Saleen 13″ Brake System
Saleen Performance Cooling Package
Saleen Maxgrip Differential

Exterior Upgrades:
Wheel and Tire Upgrade with 18″ x 10″ Rear Wheels

Click here to participate in the discussion.

REVVING UP FOR FILM ROLES

By: ANDY SEILER on May 21, 2003
Original Article: USA TODAY

‘Terminator 3’ Pops The Top On A Lexus

The hot movie cars of summer range from affordable to inconceivable to downright illegal:

Mini Coopers, which should have star billing in The Italian Job opening May 30, start at $16,975.

A Ferrari 575 Maranello, driven by Will Smith in Bad Boys II, will set you back more than $200,000. Galpin Motors in North Hills, Calif., is selling the Saleen S7 supercar that’s capable of 200 mph driven by Jim Carrey in Bruce Almighty for about $500,000.

Some of the cars in 2 Fast, 2 Furious are not street legal in the USA — at any price.

USA TODAY’s Andy Seiler profiles some of the summer’s wild cars, with stries on how they got there.

Ferraris cut to the chase in ‘Bad Boys II’

“There are some epic, massive car chases in Bad Boys II ,” says director Michael Bay (Pearl Harbor , Armageddon ). “I started to get nervous because we were getting very close to shooting, literally a month away, and we did not have a lead car. It’s very important to get the right car.” When Porsche turned him down, Bay decided to make his own car the star: a Ferrari 550 Maranello.

“When you do this, you need three cars, because otherwise you could be shutting down production. I had a Maranello. But Ferrari doesn’t need to put cars in movies. They make something like 250 a year worldwide. People put themselves on lists that are years out from getting one.”

Luckily, Ferrari lent the production two even grander 575s. “I swore on my life that I wasn’t going to damage these cars,” Bay says. “We used the 550 for the heavy stunt work where we could have totaled it so easily.”

Near the end of shooting, “the Maranello was perfect, not a ding. Then Martin Lawrence was driving, and he suddenly rammed this car into a concrete block. I’m like, ‘Martin, dude, what’s going on?’ ”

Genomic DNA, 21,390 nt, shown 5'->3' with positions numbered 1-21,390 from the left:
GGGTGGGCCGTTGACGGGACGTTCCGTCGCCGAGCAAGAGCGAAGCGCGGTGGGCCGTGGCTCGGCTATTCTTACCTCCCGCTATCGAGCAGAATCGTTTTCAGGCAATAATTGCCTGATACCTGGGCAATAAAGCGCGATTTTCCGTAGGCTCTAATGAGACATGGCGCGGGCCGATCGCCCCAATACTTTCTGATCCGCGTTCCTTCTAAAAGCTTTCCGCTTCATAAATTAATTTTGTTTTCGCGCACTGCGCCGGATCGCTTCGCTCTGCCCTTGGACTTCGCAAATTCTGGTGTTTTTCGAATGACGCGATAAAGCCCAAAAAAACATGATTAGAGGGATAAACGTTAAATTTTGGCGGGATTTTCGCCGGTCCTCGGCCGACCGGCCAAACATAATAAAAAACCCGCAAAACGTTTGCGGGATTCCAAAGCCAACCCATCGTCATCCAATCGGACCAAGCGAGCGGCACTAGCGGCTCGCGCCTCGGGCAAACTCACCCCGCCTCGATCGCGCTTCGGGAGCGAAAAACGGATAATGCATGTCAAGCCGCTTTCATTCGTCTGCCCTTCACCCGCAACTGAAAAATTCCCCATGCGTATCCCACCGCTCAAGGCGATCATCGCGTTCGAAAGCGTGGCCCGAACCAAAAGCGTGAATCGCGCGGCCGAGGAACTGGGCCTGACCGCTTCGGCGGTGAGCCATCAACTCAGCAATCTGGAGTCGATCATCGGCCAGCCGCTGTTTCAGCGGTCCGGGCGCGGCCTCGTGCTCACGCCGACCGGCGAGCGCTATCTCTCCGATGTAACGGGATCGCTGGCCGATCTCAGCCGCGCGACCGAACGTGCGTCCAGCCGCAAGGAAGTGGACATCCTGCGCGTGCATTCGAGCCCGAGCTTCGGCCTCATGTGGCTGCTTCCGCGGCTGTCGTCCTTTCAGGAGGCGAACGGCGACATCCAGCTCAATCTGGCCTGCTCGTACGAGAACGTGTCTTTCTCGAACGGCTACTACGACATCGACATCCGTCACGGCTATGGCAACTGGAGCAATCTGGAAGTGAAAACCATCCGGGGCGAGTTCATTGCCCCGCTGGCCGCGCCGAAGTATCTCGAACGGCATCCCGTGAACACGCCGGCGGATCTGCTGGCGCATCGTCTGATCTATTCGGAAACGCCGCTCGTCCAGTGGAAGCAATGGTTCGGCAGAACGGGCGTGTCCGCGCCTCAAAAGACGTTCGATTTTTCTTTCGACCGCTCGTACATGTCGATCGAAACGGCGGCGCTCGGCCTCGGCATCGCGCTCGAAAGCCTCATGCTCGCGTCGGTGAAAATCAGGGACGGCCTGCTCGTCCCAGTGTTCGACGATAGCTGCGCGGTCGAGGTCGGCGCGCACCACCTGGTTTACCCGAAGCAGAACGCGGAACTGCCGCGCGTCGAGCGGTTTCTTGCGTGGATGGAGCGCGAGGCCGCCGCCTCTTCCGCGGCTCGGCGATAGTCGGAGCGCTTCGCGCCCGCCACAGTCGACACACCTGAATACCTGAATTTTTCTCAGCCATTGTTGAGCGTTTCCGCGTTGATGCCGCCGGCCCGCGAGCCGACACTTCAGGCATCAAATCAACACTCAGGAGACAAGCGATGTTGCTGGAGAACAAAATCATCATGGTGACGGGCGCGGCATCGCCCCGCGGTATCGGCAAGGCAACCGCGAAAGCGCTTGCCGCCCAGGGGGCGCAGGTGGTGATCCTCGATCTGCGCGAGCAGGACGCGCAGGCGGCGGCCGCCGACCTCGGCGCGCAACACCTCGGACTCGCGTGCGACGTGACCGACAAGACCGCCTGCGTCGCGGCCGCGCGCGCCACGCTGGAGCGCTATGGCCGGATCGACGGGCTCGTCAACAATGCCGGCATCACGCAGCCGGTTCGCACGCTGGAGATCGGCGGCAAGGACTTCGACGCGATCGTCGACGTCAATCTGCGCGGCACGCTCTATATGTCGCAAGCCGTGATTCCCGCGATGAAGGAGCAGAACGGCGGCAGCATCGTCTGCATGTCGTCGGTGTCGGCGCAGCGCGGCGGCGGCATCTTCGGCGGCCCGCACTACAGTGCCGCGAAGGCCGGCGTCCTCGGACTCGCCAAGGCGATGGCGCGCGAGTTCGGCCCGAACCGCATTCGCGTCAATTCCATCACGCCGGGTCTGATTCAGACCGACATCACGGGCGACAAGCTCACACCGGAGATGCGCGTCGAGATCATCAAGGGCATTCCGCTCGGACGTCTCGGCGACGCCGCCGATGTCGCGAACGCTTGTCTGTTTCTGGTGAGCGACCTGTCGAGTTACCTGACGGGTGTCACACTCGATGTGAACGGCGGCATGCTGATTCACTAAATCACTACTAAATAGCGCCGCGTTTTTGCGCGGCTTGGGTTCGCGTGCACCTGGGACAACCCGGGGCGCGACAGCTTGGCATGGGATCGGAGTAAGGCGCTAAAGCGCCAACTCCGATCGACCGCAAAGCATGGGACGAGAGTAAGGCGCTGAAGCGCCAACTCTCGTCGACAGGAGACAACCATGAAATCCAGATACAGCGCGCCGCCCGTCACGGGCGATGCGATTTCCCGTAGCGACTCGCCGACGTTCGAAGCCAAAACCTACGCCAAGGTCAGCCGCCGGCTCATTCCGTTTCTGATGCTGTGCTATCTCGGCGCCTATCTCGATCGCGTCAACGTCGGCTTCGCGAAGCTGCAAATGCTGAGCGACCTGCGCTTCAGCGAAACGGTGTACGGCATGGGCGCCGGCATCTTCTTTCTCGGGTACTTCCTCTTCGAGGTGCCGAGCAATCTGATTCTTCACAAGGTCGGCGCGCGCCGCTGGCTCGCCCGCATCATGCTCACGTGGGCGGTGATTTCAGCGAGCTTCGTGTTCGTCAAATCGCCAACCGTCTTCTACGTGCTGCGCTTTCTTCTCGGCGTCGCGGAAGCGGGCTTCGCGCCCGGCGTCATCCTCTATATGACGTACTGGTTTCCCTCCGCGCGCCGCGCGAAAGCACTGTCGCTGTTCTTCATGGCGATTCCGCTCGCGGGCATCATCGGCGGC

The ding was “not bad,” he says.

* Other cars in the film: Hummer H2, Cadillac CTS and Buick’s Blackhawk prototype. Bad guys drive vintage cars: 1968 Pontiac Firebird, 1968 Chevrolet Chevelle and ’70 Nova, 1971 Dodge Super Bee and 1971 Pontiac TransAm.

Supercar, muscle car for “Angels’

The Angels’ cars express their personalities, says Cyril O’ Neil, who as car wrangler for Charlie’s Angels: Full Throttle has dealt with every car on the screen. His next project is the Spider-Man sequel.

Demi Moore , as a “fallen (former) Angel,” drives a Ferrari Enzo, Ferrari’s newest supercar. “They are essentially barely street legal Formula One cars,” O’Neil says. “The sticker price on the Enzo, if you could find one on a waiting list, is over $600,000.” Only 399 of these next-generation supercars, which can go 217 mph, are being made. “Like Demi’s character, it’s just pure and raw, but somehow distinctly refined power. It is speed, elegance, and there’s nothing like it in the world.”

Lucy Liu does not drive a car in this second episode of the big-screen series, but the other two Angels make up for it: “Drew Barrymore’s character is a rough-and-tumble let’s-go-get-’em kind of woman, so she drives a classic muscle car, a 1970 Chevelle LS6. It’s actually a clone, which means that it is exactly the same car but not a factory-assembled car. It’s a tough car — we blew the thing probably 10 feet in the air when it exploded.